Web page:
New York’s climate crusade against Exxon picks up steam despite Schneiderman’s exit

By Chris White

Former New York Attorney General Eric Schneiderman resigned in May, but his climate probe into Exxon has not slowed as the oil company continues to fork over documents related to the case.

Metropolitan Transportation Authority of the State of New York

Former New York Attorney General Eric Schneiderman

It’s been more than two years since the now-disgraced former lawman began his legal pursuit of Exxon — the state has yet to charge the company for hiding information about climate change. The oil company has already provided four million documents to the New York attorney general’s office (OAG) since the probe began in 2015, according to a court memo Exxon filed on July 9.

If the documents were stacked on top of one another, the memo noted, it “would stand higher than the Empire State Building.” Exxon has also provided the AG’s office with 18 witnesses for interviews, who collectively have testified for 25 days.

“If there were ever any doubt, this mountain of evidence makes unmistakably clear that OAG’s investigation has met its natural end,” the company wrote in the court memo. The battle against Exxon hit a speed bump in May when Schneiderman resigned following allegations he assaulted several women.

Schneiderman was perceived as the head of the crusade, but the New York AG had his hands in other pies as well.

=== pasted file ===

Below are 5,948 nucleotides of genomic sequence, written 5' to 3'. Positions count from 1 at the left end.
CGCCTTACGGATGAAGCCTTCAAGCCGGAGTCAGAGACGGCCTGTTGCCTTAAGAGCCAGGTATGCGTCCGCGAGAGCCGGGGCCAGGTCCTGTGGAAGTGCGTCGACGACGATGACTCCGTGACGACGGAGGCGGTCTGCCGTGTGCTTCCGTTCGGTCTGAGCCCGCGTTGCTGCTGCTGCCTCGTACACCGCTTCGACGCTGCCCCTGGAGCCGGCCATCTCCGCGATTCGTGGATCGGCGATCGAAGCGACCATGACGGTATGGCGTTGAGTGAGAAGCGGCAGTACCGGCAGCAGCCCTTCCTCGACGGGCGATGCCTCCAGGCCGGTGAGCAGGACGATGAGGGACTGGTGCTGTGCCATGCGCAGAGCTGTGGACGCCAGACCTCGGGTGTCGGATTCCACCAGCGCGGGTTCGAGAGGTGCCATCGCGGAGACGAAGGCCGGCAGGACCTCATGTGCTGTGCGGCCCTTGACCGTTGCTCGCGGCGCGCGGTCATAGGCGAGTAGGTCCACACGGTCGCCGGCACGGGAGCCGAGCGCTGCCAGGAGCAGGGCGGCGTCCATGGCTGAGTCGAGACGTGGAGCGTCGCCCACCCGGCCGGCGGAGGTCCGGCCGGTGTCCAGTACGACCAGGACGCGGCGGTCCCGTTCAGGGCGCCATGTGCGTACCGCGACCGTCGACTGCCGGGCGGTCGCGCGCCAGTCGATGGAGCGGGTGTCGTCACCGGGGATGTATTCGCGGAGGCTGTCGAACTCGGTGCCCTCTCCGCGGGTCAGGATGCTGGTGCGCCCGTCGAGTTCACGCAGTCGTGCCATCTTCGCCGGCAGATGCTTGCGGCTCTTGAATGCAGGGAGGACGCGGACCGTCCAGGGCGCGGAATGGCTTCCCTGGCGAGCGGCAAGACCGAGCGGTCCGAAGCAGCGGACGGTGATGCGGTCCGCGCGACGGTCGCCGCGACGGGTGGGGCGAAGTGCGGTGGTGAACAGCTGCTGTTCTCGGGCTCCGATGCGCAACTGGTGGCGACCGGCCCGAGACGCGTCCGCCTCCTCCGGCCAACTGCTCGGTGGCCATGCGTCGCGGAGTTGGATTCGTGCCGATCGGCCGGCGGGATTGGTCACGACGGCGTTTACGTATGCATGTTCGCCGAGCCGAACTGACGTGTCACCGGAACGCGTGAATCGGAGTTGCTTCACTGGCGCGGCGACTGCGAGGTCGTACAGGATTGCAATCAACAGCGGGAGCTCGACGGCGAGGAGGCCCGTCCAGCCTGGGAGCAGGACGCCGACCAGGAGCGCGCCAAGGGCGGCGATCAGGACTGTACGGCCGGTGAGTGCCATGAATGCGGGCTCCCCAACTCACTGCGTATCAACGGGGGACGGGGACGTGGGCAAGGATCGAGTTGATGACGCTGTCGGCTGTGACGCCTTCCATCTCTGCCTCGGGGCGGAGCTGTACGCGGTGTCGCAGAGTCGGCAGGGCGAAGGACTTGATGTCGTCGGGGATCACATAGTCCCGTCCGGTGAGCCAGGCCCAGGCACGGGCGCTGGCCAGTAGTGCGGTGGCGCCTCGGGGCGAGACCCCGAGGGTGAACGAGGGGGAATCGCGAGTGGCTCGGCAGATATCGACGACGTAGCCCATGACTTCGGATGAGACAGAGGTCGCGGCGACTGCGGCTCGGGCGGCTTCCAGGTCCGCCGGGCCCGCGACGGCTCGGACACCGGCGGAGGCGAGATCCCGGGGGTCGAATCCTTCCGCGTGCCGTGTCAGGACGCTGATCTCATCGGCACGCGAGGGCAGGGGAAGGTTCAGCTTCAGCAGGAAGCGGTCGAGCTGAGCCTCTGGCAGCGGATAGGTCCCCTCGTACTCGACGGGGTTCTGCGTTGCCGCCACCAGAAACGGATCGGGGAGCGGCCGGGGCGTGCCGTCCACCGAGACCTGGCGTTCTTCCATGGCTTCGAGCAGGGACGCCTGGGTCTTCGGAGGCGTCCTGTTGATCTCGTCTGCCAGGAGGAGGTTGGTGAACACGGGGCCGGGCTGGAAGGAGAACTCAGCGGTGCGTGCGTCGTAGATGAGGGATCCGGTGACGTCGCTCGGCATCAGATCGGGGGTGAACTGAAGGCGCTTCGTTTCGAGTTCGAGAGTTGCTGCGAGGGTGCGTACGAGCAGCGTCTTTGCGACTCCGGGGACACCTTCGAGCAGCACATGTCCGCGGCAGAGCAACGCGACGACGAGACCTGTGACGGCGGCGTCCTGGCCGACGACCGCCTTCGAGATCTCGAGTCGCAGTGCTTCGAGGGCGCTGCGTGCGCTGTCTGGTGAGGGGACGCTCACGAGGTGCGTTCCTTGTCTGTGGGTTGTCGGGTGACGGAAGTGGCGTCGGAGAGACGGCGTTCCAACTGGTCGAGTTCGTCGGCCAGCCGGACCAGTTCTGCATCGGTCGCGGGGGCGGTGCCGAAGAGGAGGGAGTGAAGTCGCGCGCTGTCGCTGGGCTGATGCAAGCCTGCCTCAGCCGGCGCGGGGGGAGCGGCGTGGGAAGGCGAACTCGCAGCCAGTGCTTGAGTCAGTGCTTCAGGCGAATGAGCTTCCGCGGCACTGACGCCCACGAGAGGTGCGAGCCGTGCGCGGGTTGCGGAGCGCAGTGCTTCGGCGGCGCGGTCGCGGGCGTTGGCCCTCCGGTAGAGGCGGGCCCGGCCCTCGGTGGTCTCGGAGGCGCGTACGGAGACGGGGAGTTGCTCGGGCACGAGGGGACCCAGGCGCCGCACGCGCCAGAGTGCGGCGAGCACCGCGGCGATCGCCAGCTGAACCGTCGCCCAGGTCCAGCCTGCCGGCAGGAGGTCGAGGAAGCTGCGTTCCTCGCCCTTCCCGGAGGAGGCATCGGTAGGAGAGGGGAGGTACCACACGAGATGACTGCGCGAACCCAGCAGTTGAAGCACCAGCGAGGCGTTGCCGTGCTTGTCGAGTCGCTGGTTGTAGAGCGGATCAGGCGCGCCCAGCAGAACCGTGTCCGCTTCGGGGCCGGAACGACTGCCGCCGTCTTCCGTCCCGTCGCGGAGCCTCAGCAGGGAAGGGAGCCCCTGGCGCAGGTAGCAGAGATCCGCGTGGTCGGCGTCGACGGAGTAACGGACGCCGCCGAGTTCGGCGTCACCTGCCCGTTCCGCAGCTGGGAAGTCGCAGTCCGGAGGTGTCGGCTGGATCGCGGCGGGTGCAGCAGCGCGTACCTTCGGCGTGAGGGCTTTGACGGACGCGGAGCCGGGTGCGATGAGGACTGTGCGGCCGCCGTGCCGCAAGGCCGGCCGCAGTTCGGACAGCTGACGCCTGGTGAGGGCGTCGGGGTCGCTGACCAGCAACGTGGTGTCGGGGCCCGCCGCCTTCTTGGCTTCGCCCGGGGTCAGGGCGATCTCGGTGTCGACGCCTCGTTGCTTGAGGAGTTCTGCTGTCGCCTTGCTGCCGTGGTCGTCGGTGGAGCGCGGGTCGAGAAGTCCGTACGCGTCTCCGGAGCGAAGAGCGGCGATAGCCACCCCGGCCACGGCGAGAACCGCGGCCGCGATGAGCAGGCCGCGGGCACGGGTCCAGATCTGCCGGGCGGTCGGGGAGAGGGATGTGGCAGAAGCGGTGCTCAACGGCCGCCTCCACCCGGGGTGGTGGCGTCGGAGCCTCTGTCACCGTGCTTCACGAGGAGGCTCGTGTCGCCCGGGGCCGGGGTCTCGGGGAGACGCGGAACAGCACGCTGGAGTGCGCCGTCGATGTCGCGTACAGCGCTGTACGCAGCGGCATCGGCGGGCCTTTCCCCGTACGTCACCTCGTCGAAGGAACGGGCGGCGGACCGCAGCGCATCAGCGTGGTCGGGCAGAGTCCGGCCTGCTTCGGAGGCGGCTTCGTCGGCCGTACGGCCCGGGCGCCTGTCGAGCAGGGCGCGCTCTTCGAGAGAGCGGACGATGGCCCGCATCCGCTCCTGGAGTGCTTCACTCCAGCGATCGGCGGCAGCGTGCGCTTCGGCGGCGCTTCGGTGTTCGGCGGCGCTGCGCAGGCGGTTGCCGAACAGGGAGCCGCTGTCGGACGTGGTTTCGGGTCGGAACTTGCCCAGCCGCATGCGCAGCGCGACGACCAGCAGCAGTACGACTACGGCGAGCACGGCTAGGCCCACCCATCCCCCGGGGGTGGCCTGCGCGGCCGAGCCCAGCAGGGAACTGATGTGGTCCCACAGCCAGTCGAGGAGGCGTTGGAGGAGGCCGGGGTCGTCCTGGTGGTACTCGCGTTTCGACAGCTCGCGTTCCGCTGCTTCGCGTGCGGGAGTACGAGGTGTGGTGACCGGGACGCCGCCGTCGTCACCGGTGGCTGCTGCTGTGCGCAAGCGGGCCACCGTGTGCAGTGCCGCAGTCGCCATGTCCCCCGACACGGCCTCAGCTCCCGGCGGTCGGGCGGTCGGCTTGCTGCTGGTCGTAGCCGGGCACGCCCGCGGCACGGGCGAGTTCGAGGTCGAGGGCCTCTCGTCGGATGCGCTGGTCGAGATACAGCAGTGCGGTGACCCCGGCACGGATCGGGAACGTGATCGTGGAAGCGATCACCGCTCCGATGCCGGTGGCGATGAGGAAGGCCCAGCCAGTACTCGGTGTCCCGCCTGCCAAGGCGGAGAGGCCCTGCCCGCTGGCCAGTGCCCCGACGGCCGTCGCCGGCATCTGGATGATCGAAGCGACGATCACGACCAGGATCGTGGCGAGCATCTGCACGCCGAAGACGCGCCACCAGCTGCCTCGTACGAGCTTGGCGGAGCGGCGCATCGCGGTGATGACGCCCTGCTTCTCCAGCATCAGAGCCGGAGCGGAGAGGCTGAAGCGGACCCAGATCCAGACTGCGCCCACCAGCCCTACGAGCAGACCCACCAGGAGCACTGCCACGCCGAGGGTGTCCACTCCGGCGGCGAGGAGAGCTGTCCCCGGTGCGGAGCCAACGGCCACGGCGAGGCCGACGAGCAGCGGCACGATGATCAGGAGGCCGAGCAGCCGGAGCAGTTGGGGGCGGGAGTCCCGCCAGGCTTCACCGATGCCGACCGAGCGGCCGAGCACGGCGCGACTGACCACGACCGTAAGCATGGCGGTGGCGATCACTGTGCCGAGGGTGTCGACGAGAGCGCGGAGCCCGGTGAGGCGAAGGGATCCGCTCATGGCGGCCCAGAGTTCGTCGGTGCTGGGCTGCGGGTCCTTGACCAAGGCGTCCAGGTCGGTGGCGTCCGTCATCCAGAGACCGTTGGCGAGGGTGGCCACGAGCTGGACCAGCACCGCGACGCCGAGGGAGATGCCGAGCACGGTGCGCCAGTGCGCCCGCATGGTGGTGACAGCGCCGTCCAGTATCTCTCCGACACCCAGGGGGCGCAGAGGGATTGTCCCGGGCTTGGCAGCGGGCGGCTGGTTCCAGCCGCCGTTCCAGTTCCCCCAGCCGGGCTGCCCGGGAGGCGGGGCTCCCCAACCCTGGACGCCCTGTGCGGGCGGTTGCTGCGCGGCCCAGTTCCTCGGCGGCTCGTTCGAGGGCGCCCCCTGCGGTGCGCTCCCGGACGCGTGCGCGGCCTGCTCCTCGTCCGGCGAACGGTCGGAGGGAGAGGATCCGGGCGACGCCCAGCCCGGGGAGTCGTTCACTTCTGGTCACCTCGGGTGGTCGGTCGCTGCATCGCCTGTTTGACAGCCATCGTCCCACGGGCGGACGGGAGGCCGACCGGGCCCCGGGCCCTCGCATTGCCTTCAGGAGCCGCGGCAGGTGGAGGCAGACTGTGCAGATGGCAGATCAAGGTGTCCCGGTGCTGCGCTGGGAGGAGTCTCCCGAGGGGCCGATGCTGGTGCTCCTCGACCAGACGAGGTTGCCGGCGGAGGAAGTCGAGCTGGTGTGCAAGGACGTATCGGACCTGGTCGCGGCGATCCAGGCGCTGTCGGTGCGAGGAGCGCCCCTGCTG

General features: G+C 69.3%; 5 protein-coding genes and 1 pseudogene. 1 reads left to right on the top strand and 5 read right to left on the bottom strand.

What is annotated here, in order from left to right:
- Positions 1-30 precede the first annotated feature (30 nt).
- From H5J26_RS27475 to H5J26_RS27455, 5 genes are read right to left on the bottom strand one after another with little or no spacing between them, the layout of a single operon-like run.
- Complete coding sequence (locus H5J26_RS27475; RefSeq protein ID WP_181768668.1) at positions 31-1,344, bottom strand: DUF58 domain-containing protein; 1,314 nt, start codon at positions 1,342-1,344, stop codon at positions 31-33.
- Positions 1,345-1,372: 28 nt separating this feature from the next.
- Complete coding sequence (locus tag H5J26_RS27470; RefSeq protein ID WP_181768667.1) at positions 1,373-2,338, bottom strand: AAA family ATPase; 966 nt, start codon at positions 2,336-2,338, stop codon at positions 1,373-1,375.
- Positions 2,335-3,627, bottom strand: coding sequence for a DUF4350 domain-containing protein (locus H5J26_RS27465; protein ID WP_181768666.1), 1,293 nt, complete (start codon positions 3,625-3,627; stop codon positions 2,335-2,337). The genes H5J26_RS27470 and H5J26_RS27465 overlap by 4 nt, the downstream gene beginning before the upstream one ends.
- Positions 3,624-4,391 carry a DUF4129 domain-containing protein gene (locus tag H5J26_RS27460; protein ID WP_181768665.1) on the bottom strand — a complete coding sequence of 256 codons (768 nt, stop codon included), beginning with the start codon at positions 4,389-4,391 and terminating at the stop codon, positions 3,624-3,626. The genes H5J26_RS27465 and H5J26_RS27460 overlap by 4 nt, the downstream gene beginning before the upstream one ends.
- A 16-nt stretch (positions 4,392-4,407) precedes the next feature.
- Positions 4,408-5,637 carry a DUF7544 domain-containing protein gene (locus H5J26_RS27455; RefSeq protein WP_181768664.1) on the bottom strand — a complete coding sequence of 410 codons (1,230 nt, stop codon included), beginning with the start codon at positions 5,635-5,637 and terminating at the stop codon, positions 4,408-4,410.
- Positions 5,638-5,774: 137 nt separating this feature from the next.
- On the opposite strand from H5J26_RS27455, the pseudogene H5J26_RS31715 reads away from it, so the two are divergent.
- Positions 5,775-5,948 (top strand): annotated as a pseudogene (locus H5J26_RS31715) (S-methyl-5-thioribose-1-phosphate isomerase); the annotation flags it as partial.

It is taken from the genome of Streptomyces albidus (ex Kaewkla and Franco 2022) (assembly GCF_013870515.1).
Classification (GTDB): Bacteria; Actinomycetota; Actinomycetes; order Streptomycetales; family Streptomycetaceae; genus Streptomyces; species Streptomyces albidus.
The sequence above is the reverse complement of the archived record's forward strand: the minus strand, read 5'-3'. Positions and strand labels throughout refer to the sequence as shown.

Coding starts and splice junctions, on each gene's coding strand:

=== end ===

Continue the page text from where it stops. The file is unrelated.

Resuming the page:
New York took 55 legal actions during Schneiderman’s leadership, a sum tied with California for the most of any state, according to data from the New York University Law School’s State Energy and Environmental Impact Center, a projected created in 2017 to escalate attacks against President Donald Trump’s rollback of Obama-era environmental regulations.

Schneiderman’s investigation kicked off a slew of lawsuits from New York City; Oakland, California; San Francisco; and San Mateo, California, against Exxon and other major oil companies. They claimed the Texas-based oil company was partially to blame for weather-related floods. All four lawsuits were eventually rejected in court. Baltimore has also sought to initiate a lawsuit against oil producers.

Much of Schneiderman’s initial probe is based on reports from liberal-leaning media outlet InsideClimate News, as well as Columbia University — both of which claim Exxon has known the risks of global warming for decades but kept such knowledge under wraps. The probe has come under intense scrutiny, especially among analysts who raise doubts about the research behind the pursuit.

Courts have dinged Schneiderman and Massachusetts Democratic Attorney General Maura Healey’s investigation for constantly shifting goal posts. The New York Supreme Court, for instance, told Schneiderman in a July 2017 court hearing that the Democrat should either prove the probe is legitimate or bring the pursuit to a speedy conclusion.

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